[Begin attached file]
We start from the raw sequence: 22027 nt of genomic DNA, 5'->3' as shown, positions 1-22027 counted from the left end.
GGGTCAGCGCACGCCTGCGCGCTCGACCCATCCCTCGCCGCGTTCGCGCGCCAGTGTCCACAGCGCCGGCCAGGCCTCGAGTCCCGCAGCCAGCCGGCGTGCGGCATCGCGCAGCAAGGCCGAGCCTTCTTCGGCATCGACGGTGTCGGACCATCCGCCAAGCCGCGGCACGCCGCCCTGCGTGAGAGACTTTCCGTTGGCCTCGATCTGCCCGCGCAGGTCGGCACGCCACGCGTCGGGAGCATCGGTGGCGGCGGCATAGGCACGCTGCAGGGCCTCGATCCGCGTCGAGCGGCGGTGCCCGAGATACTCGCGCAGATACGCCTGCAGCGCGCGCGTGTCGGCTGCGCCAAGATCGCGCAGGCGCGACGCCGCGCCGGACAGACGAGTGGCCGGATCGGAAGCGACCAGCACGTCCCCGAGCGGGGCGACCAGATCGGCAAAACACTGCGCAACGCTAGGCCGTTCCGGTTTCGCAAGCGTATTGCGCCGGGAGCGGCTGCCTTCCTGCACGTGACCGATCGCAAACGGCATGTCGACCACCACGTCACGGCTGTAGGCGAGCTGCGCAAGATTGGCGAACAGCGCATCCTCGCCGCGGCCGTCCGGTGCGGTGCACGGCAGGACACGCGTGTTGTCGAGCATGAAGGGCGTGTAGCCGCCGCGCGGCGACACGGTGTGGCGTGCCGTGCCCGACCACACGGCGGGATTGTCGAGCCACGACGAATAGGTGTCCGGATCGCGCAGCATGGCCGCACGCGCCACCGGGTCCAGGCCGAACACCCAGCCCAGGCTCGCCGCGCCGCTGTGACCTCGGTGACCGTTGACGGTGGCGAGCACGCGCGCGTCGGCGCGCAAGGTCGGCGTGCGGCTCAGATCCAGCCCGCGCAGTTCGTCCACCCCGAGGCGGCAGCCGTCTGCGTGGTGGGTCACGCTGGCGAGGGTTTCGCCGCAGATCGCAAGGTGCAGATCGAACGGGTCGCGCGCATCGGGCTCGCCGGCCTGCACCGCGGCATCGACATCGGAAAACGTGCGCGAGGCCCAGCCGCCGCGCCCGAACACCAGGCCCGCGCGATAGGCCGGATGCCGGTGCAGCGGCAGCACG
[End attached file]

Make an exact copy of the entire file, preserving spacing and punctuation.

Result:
We start from the raw sequence: 22027 nt of genomic DNA, 5'->3' as shown, positions 1-22027 counted from the left end.
GGGTCAGCGCACGCCTGCGCGCTCGACCCATCCCTCGCCGCGTTCGCGCGCCAGTGTCCACAGCGCCGGCCAGGCCTCGAGTCCCGCAGCCAGCCGGCGTGCGGCATCGCGCAGCAAGGCCGAGCCTTCTTCGGCATCGACGGTGTCGGACCATCCGCCAAGCCGCGGCACGCCGCCCTGCGTGAGAGACTTTCCGTTGGCCTCGATCTGCCCGCGCAGGTCGGCACGCCACGCGTCGGGAGCATCGGTGGCGGCGGCATAGGCACGCTGCAGGGCCTCGATCCGCGTCGAGCGGCGGTGCCCGAGATACTCGCGCAGATACGCCTGCAGCGCGCGCGTGTCGGCTGCGCCAAGATCGCGCAGGCGCGACGCCGCGCCGGACAGACGAGTGGCCGGATCGGAAGCGACCAGCACGTCCCCGAGCGGGGCGACCAGATCGGCAAAACACTGCGCAACGCTAGGCCGTTCCGGTTTCGCAAGCGTATTGCGCCGGGAGCGGCTGCCTTCCTGCACGTGACCGATCGCAAACGGCATGTCGACCACCACGTCACGGCTGTAGGCGAGCTGCGCAAGATTGGCGAACAGCGCATCCTCGCCGCGGCCGTCCGGTGCGGTGCACGGCAGGACACGCGTGTTGTCGAGCATGAAGGGCGTGTAGCCGCCGCGCGGCGACACGGTGTGGCGTGCCGTGCCCGACCACACGGCGGGATTGTCGAGCCACGACGAATAGGTGTCCGGATCGCGCAGCATGGCCGCACGCGCCACCGGGTCCAGGCCGAACACCCAGCCCAGGCTCGCCGCGCCGCTGTGACCTCGGTGACCGTTGACGGTGGCGAGCACGCGCGCGTCGGCGCGCAAGGTCGGCGTGCGGCTCAGATCCAGCCCGCGCAGTTCGTCCACCCCGAGGCGGCAGCCGTCTGCGTGGTGGGTCACGCTGGCGAGGGTTTCGCCGCAGATCGCAAGGTGCAGATCGAACGGGTCGCGCGCATCGGGCTCGCCGGCCTGCACCGCGGCATCGACATCGGAAAACGTGCGCGAGGCCCAGCCGCCGCGCCCGAACACCAGGCCCGCGCGATAGGCCGGATGCCGGTGCAGCGGCAGCACG